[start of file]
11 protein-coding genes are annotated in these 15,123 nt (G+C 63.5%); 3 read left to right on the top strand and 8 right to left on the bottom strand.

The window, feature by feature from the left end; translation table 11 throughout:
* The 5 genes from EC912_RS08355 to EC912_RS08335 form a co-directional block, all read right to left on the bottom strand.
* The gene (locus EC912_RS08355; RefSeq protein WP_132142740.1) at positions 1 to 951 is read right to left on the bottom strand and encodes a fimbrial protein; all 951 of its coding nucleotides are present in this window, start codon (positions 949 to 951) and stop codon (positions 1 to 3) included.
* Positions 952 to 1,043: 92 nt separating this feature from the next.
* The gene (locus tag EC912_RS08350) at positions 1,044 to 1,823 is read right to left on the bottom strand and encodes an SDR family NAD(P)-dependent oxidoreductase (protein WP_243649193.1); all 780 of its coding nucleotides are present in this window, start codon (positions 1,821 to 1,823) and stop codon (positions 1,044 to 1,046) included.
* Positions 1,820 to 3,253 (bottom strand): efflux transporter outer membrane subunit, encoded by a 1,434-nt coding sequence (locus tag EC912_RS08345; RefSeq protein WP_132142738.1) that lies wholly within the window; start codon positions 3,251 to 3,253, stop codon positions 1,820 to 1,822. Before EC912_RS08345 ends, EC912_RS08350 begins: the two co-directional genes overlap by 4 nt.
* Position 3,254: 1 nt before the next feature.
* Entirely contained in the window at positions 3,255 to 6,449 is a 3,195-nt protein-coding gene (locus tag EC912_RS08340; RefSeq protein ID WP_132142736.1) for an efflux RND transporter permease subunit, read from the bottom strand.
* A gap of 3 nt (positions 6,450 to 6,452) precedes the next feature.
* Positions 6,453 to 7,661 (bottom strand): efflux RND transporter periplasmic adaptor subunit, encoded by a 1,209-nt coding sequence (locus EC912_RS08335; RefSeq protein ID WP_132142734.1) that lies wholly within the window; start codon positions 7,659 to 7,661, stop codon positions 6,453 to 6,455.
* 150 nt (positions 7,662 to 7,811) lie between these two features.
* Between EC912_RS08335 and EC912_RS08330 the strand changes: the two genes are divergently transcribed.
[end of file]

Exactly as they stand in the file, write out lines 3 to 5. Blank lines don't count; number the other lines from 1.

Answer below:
* The 5 genes from EC912_RS08355 to EC912_RS08335 form a co-directional block, all read right to left on the bottom strand.
* The gene (locus EC912_RS08355; RefSeq protein WP_132142740.1) at positions 1 to 951 is read right to left on the bottom strand and encodes a fimbrial protein; all 951 of its coding nucleotides are present in this window, start codon (positions 949 to 951) and stop codon (positions 1 to 3) included.
* Positions 952 to 1,043: 92 nt separating this feature from the next.